monday dog

Happy Monday!

How did you start your work day today? Was it calm or frantic? Feeling good or feeling bad?

Chances are good that the tone of the rest of our week will match the tone we set this morning. So let’s begin as we mean to continue.

Instead of anxiously diving into our piles of work and miles of emails, let’s first take a moment to raise our buzz and generate the feeling we want to experience all week.

How would you like to feel this week? Calm, confident, capable, assured, safe, appreciated, effective, relaxed, hopeful, alert, supported, or free? What thought can you think in order to feel as you wish to feel?

Think that, then. Feel good. Then act.


In your corner,



Today’s photo credit: saratogajean via photopin cc

just start

Choose Something

Success demands we first clearly declare what we want to achieve. Yet we are often afraid to do that. We worry that we will be disappointed if we set our hearts on something and it doesn’t materialize. We fret that we won’t be able to handle or hold on to the success. Or we are concerned that we will choose the wrong goals.

Let’s choose something anyway. While we worry and delay choosing what we want, success remains elusive.

And, once we get started, we will see that we get to choose more and more success adventures. They keep coming.


In your corner,



Today’s photo credit: marfis75 via photopin cc


The Pre-Flip: a Fast Way to Feel Good

The simplest tool for feeling good is the Flip: when we catch ourselves feeling bad, we deliberately generate a thought that feels better. Another version of this tool is the Pre-Flip. Here’s how it works.

First, we select something that we truly enjoy, appreciate, or love about ourselves or the world. Then we go about our lives. When we next catch ourselves feeling bad, we immediately recall and flip to that something we had selected. The Pre-Flip is a very fast way to feel better.


In your corner,


PS: Our selected something can go stale, lose its impact over time. To keep it fresh, we can pick a new something once per day, once per week, or as needed.


Today’s photo credit: JenK ♥ via photopin cc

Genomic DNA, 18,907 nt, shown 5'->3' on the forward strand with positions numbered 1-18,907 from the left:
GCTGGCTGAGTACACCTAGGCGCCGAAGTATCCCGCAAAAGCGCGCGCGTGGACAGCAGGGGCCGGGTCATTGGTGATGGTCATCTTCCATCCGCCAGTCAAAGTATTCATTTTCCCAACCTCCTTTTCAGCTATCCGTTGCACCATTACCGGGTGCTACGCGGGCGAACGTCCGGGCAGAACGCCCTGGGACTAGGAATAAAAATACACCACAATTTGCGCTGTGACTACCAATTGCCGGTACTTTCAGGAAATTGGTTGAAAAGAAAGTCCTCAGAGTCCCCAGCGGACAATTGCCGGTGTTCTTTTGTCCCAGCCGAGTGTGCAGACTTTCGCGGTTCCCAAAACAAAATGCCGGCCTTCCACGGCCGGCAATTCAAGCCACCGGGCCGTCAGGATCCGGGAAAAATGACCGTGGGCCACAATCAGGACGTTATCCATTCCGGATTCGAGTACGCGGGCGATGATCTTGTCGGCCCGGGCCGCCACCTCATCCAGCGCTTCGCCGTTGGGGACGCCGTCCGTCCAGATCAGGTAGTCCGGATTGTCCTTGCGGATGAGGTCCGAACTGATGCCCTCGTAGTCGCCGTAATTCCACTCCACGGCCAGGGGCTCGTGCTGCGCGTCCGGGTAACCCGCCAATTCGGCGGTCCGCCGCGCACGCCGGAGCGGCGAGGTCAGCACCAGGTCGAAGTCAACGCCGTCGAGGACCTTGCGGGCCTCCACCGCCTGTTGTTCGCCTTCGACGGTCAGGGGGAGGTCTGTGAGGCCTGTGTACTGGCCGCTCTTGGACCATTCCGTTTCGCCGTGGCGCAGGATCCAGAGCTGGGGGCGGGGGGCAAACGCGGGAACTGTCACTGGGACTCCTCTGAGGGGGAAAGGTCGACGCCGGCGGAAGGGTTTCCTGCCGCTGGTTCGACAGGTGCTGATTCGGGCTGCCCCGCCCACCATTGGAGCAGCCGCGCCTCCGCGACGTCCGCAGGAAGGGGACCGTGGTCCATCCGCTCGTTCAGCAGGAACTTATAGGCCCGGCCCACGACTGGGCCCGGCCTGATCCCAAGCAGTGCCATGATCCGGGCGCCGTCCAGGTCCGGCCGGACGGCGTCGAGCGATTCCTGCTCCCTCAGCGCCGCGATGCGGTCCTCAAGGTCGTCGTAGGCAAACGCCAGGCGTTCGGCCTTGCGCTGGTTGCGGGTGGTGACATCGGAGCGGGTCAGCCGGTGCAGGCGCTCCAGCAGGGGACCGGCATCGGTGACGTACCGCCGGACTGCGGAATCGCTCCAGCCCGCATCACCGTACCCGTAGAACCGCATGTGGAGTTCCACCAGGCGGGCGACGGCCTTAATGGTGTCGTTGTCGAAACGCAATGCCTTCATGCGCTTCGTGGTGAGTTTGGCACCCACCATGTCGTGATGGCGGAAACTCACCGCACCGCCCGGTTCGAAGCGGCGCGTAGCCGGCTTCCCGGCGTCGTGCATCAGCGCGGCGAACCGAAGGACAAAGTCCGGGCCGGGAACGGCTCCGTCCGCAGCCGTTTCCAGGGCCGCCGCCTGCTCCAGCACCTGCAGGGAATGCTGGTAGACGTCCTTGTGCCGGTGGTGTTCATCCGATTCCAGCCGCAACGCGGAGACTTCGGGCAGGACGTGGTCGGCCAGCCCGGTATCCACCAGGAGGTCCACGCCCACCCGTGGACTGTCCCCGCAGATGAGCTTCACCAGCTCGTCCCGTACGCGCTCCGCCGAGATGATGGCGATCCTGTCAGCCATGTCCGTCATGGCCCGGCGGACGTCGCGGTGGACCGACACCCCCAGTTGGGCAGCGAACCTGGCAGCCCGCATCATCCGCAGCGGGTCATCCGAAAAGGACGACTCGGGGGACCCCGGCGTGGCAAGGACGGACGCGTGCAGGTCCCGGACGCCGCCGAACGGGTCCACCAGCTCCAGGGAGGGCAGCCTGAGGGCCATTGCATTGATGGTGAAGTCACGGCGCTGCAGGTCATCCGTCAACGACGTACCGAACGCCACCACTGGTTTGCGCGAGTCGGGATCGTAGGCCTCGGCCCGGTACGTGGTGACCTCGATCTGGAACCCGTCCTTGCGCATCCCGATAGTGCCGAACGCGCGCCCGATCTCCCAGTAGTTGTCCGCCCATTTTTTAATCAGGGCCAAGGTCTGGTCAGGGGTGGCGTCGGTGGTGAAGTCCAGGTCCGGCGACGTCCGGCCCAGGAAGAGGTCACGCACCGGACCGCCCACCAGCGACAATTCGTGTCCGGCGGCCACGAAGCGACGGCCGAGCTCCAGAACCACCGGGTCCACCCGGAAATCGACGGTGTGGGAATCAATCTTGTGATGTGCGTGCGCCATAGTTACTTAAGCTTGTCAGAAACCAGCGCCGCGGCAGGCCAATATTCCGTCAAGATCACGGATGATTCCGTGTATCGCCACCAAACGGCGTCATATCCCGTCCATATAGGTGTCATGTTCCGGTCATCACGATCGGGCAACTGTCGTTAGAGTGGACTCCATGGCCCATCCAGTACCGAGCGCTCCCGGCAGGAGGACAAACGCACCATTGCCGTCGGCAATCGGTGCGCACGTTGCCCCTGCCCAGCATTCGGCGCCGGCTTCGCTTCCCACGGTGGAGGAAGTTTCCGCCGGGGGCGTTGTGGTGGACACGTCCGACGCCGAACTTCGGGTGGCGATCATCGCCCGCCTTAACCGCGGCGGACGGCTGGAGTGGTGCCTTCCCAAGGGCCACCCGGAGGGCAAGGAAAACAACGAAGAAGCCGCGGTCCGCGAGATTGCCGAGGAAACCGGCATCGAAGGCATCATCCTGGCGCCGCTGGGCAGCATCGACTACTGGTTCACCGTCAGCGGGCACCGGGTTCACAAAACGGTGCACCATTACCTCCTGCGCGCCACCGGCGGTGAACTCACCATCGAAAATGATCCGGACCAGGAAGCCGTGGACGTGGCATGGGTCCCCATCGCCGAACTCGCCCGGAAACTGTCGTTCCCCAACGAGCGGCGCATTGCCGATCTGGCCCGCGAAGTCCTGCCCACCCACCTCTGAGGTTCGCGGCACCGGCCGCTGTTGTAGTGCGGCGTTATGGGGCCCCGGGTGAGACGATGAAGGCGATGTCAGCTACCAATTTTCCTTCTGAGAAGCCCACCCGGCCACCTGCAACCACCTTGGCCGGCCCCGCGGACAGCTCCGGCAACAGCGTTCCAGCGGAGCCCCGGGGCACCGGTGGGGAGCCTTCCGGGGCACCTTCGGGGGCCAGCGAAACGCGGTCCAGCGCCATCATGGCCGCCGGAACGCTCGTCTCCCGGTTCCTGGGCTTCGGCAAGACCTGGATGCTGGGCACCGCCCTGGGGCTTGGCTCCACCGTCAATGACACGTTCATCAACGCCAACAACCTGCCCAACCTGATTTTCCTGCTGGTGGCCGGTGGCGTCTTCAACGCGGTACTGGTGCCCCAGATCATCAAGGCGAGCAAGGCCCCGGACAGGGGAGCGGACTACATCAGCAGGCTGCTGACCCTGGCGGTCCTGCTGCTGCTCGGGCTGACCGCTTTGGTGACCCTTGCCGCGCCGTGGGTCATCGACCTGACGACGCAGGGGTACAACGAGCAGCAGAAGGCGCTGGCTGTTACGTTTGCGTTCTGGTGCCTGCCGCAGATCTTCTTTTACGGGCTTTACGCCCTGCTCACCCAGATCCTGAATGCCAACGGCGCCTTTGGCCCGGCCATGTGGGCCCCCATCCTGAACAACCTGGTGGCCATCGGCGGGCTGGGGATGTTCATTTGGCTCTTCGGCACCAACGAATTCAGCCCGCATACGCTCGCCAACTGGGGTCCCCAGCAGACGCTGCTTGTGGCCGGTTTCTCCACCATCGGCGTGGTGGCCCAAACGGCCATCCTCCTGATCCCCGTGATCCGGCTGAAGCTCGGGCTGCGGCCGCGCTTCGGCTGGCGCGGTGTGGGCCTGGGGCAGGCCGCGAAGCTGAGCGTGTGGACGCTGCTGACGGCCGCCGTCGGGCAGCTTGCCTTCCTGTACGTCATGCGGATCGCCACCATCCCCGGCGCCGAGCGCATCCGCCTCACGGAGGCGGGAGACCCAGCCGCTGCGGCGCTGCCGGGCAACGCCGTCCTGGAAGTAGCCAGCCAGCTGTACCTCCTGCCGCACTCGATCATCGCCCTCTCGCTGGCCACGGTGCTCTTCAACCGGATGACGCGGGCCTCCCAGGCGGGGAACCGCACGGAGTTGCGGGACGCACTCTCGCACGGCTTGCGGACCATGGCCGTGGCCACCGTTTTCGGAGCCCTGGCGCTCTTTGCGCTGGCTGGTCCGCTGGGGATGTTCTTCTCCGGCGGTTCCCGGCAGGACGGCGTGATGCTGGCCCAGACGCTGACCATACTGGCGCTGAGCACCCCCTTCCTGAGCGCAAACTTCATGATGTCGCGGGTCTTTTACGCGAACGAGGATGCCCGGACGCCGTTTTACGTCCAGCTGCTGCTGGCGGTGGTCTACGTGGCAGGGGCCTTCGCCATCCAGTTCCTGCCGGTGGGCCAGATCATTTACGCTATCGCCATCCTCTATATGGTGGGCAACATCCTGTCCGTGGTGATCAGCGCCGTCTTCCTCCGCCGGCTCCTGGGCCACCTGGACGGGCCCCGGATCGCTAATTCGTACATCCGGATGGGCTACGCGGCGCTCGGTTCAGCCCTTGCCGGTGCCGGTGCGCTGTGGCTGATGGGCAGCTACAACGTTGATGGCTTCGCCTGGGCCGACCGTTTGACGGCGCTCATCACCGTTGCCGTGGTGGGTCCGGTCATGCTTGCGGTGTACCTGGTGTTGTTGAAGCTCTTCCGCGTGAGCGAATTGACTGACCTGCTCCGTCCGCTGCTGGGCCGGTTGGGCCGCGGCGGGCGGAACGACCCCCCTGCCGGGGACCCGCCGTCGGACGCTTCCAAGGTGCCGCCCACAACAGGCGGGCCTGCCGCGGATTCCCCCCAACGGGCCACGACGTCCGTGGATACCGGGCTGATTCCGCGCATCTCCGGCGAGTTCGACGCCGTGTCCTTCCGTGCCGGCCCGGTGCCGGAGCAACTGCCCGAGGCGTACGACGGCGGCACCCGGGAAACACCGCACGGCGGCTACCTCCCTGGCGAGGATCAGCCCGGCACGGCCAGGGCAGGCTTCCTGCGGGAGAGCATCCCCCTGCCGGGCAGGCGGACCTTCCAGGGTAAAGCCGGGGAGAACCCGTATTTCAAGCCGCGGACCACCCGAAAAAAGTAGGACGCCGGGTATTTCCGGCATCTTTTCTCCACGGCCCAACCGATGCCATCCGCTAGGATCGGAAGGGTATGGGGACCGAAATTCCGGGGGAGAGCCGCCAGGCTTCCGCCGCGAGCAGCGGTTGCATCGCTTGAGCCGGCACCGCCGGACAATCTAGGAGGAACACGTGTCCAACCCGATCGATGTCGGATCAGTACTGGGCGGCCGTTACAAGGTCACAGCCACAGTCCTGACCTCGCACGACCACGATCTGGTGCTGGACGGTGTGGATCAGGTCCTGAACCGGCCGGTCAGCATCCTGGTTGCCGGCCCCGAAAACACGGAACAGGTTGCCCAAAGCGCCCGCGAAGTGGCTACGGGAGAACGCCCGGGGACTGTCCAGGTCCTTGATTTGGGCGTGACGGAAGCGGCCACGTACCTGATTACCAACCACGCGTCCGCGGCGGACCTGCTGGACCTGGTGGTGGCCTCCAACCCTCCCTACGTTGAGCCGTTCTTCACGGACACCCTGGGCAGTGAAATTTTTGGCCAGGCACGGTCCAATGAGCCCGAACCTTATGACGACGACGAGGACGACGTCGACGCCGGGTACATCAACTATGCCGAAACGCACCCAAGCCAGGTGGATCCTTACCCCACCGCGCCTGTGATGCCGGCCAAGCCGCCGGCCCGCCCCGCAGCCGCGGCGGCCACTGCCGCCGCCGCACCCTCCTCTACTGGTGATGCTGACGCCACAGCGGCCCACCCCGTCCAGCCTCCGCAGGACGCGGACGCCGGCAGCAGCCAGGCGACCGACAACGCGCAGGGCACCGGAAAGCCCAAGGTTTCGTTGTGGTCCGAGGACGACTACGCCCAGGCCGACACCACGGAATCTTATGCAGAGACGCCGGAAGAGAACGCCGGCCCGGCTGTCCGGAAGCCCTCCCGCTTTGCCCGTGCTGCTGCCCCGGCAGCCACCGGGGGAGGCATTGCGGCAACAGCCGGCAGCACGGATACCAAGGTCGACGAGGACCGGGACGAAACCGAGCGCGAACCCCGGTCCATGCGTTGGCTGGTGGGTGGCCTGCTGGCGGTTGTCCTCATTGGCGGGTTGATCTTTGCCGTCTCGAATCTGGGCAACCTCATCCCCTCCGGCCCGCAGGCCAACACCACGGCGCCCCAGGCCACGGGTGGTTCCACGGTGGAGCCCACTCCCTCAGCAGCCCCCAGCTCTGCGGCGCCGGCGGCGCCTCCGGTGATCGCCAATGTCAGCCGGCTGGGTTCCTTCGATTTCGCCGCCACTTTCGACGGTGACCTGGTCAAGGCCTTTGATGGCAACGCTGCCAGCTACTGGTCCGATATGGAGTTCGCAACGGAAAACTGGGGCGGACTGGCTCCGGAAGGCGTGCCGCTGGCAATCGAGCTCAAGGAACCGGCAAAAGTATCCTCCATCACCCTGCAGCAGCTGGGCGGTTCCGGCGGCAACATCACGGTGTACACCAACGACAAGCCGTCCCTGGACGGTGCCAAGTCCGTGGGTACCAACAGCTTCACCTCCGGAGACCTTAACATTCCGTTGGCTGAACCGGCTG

A Delicious Morsel of Truth

Professional assessments accurately measure different aspects of who we are. We can use them to learn about our styles, comfort zones, drivers, and capabilities.

One assessment gauges how clearly we see ourselves. High scores mean we understand ourselves clearly and accurately. Low scores indicate we are seeing ourselves inaccurately. This assessment includes a factor that measures our confidence or sense of worth. A low score indicates low confidence. And, as above, it means we are seeing our worth inaccurately.

In other words, lack of confidence is nothing more than believing that our inaccurate assessments of our worth are accurate.


In your corner,


PS: We are all 100% worthy. Full stop. And sometimes we make the mistake of forgetting this delicious morsel of truth.


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Evolving Our Leadership

As our organizations grow, we must shift. If we hold too long to the methods that got us here, we will strangle our organizations. So we move away from being a task-master focused on getting it all done and toward being an executive.

To be executives (with or without title), we

  • Steward the creation and maintenance of a clear, compelling goal for the organization.
  • Build a win-win-centered team capable of achieving that goal.
  • Constantly inspire (authentically, not rah-rah) people; we show them where they fit and they contribute to that goal.
  • Insert just enough structure and process to make things easier and to support that goal.

In your corner,


PS: We must evolve before the company can.


Today’s photo credit: opacity via photopin cc

so simple

Grumpy About Success

It is easy to get grumpy about success. After all, if success is supposed to be simple, why is it so elusive? Why isn’t it easy?

Two reasons.

First, because we tend to hold tightly to the habit of thinking that success is hard work and that the world and/or we are somehow broken and need fixing. We create our own resistance.

Second, because life in all its glory wants us to reach our edge, look about, and choose to create the next something better. Relax; we will never be done. If life were already perfect and easy, what would we do with ourselves?

Choose what you want, engage others in win-win, choose thoughts that feel good and bring your closer to your goals, and do whatever is most compelling thing to do right now.

It is very simple.


In your corner,



Today’s photo credit: thebarrowboy via photopin cc